Published: February 14th, 2018
For many, taking time out to enjoy oneself sexually, alone or with a partner, can be a difficult task. Often, it’s not through lack of desire, but more a case of brain overload. Many couples and working individuals lead fast-paced, complex lives. Throw in a few social media platforms and the ability for anyone to reach you at a moment’s notice, and suddenly being able to really clear your head and enjoy yourself becomes a tall order. Even if you don't fall into one of those categories, who doesn't want more intimate, relaxed sexual experiences?
CBD could be the aid to just that, a more intimate experience with your partner. Or even the chance to just unwind properly before experiencing sexual pleasure. This isn't about forced scenarios or scheduling out a whole evening to really focus, but much more of a holistic approach. CBD can be naturally and discreetly incorporated into your sex life through a variety of applications. Available in liquid or capsule form, there is a method suitable for all users.
How can cannabis be linked to the way we feel and the chemical reactions that occur when we orgasm? The answer to that lies in something that is inside all humans, the endocannabinoid system (ECS). This is a complex network of neurochemical pathways located in the brain, central nervous system, and peripheral organs. When these pathways are stimulated by cannabinoids, the key components within cannabis, there can be a variety of positive effects.
It is this manipulation of the endocannabinoid system which has peaked interest in scientists. An experiment published in The Journal Of Sexual Medicine last year looked to investigate endocannabinoid levels in healthy male and female subjects before and after masturbation to orgasm. Endocannabinoids are the cannabinoids naturally produced by our own bodies. Interestingly, scientists found that there was an increase of endocannabinoid 2-AG (2-arachidonoylglycerol) post-orgasm in study participants.
Scientists deduced that the endocannabinoid system did, in fact, play a key part in the human sexual response. The caveat being that more research would be needed to establish what role 2-AG plays when it is released as part of sexual pleasure. Manipulation of this response through cannabinoids could kick-start the process, allowing users to replicate that “reward” chemical reaction.
The complexity of the endocannabinoid system comes down to the way it is stimulated. Stimulation is achieved via receptors throughout the system, namely CB1 and CB2. Each receptor is responsible for different chemical reactions and they both respond differently depending on their location in the body. Anandamide and 2-AG are now known to play a part in the “rewarding consequences of sexual arousal and orgasm”, showing us the importance of the endocannabinoid system in facilitating feelings of pleasure.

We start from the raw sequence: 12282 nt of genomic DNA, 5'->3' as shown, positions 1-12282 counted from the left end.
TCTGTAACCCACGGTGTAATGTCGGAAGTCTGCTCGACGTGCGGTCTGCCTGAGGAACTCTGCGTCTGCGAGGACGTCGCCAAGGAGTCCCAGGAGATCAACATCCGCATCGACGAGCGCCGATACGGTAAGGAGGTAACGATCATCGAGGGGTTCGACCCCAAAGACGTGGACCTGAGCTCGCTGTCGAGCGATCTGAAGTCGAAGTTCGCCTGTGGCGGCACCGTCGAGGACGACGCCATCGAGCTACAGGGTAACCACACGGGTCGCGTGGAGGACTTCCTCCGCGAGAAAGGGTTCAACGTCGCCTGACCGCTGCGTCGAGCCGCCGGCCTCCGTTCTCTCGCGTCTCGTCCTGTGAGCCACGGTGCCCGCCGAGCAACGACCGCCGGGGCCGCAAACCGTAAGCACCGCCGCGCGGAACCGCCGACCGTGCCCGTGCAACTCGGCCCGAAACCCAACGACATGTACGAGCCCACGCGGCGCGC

Understanding the ECS is one thing, but what practical application is there for reducing stress and anxiety? The feeling of being stressed carries with it a number of emotions. Fear, worry, and self-consciousness can all become prevalent when stressed, inhibiting your body’s natural ability to release chemicals like Anandamide and 2-AG. Knowing these play an essential role in experiencing pleasure, it is imperative we try to remove this stress and anxiety to truly feel intimate with our partners and ourselves.
CBD, a phytocannabinoid found in the cannabis plant, takes the limelight in this situation. This cannabinoid is known to relieve stress, yet it carries none of the psychoactive properties associated with THC. For many, sexual experiences while under the influence of a psychoactive substance are not ideal, whereas CBD leaves participants in complete control, but without all the anxiety.
Whilst the ECS plays a part in pleasurable experiences, it is the sexual inhibition system (SIS) and the sexual excitation system (SES) which regulate sexual desire. Successful interaction between these two systems is what many people describe as being “in the mood”, a desire to engage sexually. As the names would indicate, the SIS is designed to inhibit our desire for sex whilst the SES is aimed at encouraging.
Improved communication and intimacy are driven by the strength of our desire. To that end, decreasing the activation of our SIS is essential. Stress actually strengthens the inhibiting abilities of the SIS, preventing the SES from stepping in.
In addition to the aforementioned, several other factors can impact sexual enjoyment. One of those is erectile dysfunction, often a result of weakened blood flow and tissue damage. A potential influence in erectile dysfunction is the build-up of a toxin called dioxin. Promoted by dietary choices and environmental influences, removal of dioxin from the body can only be seen as beneficial. As diverse as we know CBD to be, it can also aid the body in flushing out dioxin, limiting its lingering presence in our fat cells.